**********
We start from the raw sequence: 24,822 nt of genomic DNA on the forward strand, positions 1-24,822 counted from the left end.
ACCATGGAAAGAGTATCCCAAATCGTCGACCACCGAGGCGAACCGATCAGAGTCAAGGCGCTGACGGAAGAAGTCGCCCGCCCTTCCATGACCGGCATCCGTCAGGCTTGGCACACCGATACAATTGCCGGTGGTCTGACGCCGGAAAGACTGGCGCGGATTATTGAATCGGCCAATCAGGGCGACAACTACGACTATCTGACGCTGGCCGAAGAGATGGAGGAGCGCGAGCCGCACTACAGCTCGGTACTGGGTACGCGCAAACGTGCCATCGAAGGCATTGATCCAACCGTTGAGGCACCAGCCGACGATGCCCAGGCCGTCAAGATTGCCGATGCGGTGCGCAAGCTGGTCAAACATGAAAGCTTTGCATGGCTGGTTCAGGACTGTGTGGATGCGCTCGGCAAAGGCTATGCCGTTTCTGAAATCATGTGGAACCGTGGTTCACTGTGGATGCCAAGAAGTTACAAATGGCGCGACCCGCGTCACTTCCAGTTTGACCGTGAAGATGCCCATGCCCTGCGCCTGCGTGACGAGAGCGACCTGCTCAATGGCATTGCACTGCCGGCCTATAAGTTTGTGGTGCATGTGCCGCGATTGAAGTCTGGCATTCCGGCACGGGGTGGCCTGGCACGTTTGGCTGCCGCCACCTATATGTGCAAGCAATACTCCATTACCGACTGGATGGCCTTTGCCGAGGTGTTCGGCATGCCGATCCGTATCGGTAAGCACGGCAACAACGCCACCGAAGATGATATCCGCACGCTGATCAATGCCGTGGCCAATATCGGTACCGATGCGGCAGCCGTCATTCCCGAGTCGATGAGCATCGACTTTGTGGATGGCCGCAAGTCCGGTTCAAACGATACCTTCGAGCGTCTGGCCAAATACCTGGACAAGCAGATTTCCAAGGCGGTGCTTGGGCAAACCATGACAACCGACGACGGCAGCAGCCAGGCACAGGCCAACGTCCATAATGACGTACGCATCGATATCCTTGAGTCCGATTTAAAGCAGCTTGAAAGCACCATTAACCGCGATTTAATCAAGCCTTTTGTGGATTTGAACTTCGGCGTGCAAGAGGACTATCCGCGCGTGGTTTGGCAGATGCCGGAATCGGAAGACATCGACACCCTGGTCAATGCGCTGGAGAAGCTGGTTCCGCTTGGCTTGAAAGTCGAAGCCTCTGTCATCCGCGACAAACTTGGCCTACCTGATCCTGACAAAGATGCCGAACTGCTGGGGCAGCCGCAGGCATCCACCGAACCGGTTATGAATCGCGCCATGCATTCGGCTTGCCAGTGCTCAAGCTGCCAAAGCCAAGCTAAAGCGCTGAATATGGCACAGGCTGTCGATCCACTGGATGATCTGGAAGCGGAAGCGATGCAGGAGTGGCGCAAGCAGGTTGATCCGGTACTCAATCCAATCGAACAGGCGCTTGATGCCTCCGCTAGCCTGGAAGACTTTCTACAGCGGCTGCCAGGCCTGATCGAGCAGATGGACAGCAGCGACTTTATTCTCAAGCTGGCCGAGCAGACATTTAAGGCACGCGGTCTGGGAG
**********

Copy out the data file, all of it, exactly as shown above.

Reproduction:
We start from the raw sequence: 24,822 nt of genomic DNA on the forward strand, positions 1-24,822 counted from the left end.
ACCATGGAAAGAGTATCCCAAATCGTCGACCACCGAGGCGAACCGATCAGAGTCAAGGCGCTGACGGAAGAAGTCGCCCGCCCTTCCATGACCGGCATCCGTCAGGCTTGGCACACCGATACAATTGCCGGTGGTCTGACGCCGGAAAGACTGGCGCGGATTATTGAATCGGCCAATCAGGGCGACAACTACGACTATCTGACGCTGGCCGAAGAGATGGAGGAGCGCGAGCCGCACTACAGCTCGGTACTGGGTACGCGCAAACGTGCCATCGAAGGCATTGATCCAACCGTTGAGGCACCAGCCGACGATGCCCAGGCCGTCAAGATTGCCGATGCGGTGCGCAAGCTGGTCAAACATGAAAGCTTTGCATGGCTGGTTCAGGACTGTGTGGATGCGCTCGGCAAAGGCTATGCCGTTTCTGAAATCATGTGGAACCGTGGTTCACTGTGGATGCCAAGAAGTTACAAATGGCGCGACCCGCGTCACTTCCAGTTTGACCGTGAAGATGCCCATGCCCTGCGCCTGCGTGACGAGAGCGACCTGCTCAATGGCATTGCACTGCCGGCCTATAAGTTTGTGGTGCATGTGCCGCGATTGAAGTCTGGCATTCCGGCACGGGGTGGCCTGGCACGTTTGGCTGCCGCCACCTATATGTGCAAGCAATACTCCATTACCGACTGGATGGCCTTTGCCGAGGTGTTCGGCATGCCGATCCGTATCGGTAAGCACGGCAACAACGCCACCGAAGATGATATCCGCACGCTGATCAATGCCGTGGCCAATATCGGTACCGATGCGGCAGCCGTCATTCCCGAGTCGATGAGCATCGACTTTGTGGATGGCCGCAAGTCCGGTTCAAACGATACCTTCGAGCGTCTGGCCAAATACCTGGACAAGCAGATTTCCAAGGCGGTGCTTGGGCAAACCATGACAACCGACGACGGCAGCAGCCAGGCACAGGCCAACGTCCATAATGACGTACGCATCGATATCCTTGAGTCCGATTTAAAGCAGCTTGAAAGCACCATTAACCGCGATTTAATCAAGCCTTTTGTGGATTTGAACTTCGGCGTGCAAGAGGACTATCCGCGCGTGGTTTGGCAGATGCCGGAATCGGAAGACATCGACACCCTGGTCAATGCGCTGGAGAAGCTGGTTCCGCTTGGCTTGAAAGTCGAAGCCTCTGTCATCCGCGACAAACTTGGCCTACCTGATCCTGACAAAGATGCCGAACTGCTGGGGCAGCCGCAGGCATCCACCGAACCGGTTATGAATCGCGCCATGCATTCGGCTTGCCAGTGCTCAAGCTGCCAAAGCCAAGCTAAAGCGCTGAATATGGCACAGGCTGTCGATCCACTGGATGATCTGGAAGCGGAAGCGATGCAGGAGTGGCGCAAGCAGGTTGATCCGGTACTCAATCCAATCGAACAGGCGCTTGATGCCTCCGCTAGCCTGGAAGACTTTCTACAGCGGCTGCCAGGCCTGATCGAGCAGATGGACAGCAGCGACTTTATTCTCAAGCTGGCCGAGCAGACATTTAAGGCACGCGGTCTGGGAG